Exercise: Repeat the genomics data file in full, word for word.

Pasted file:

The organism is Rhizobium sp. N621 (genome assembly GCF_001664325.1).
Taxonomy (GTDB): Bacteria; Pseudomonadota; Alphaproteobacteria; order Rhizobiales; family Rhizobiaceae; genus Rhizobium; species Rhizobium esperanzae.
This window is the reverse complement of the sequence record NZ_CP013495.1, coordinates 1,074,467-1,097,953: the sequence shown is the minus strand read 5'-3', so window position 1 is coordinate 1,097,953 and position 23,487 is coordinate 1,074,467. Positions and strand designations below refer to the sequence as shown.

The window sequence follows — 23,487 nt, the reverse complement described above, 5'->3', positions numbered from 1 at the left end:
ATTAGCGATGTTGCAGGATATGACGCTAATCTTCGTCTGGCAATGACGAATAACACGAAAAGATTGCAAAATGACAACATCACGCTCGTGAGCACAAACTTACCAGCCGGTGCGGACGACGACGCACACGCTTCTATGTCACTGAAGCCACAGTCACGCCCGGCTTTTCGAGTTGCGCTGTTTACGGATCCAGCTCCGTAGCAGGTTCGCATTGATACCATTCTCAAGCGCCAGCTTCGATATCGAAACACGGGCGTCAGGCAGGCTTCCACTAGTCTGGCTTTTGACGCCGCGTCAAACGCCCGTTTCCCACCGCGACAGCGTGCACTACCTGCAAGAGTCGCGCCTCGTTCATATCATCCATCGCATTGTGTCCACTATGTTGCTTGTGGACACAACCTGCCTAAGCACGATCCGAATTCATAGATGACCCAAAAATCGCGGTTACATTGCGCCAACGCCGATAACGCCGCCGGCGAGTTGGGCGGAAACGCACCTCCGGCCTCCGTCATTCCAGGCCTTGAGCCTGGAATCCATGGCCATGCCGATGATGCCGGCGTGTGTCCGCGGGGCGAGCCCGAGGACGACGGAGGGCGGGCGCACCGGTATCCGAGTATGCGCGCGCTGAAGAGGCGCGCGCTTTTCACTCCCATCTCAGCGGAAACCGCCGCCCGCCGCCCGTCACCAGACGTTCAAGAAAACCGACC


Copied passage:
The organism is Rhizobium sp. N621 (genome assembly GCF_001664325.1).
Taxonomy (GTDB): Bacteria; Pseudomonadota; Alphaproteobacteria; order Rhizobiales; family Rhizobiaceae; genus Rhizobium; species Rhizobium esperanzae.
This window is the reverse complement of the sequence record NZ_CP013495.1, coordinates 1,074,467-1,097,953: the sequence shown is the minus strand read 5'-3', so window position 1 is coordinate 1,097,953 and position 23,487 is coordinate 1,074,467. Positions and strand designations below refer to the sequence as shown.

The window sequence follows — 23,487 nt, the reverse complement described above, 5'->3', positions numbered from 1 at the left end:
ATTAGCGATGTTGCAGGATATGACGCTAATCTTCGTCTGGCAATGACGAATAACACGAAAAGATTGCAAAATGACAACATCACGCTCGTGAGCACAAACTTACCAGCCGGTGCGGACGACGACGCACACGCTTCTATGTCACTGAAGCCACAGTCACGCCCGGCTTTTCGAGTTGCGCTGTTTACGGATCCAGCTCCGTAGCAGGTTCGCATTGATACCATTCTCAAGCGCCAGCTTCGATATCGAAACACGGGCGTCAGGCAGGCTTCCACTAGTCTGGCTTTTGACGCCGCGTCAAACGCCCGTTTCCCACCGCGACAGCGTGCACTACCTGCAAGAGTCGCGCCTCGTTCATATCATCCATCGCATTGTGTCCACTATGTTGCTTGTGGACACAACCTGCCTAAGCACGATCCGAATTCATAGATGACCCAAAAATCGCGGTTACATTGCGCCAACGCCGATAACGCCGCCGGCGAGTTGGGCGGAAACGCACCTCCGGCCTCCGTCATTCCAGGCCTTGAGCCTGGAATCCATGGCCATGCCGATGATGCCGGCGTGTGTCCGCGGGGCGAGCCCGAGGACGACGGAGGGCGGGCGCACCGGTATCCGAGTATGCGCGCGCTGAAGAGGCGCGCGCTTTTCACTCCCATCTCAGCGGAAACCGCCGCCCGCCGCCCGTCACCAGACGTTCAAGAAAACCGACC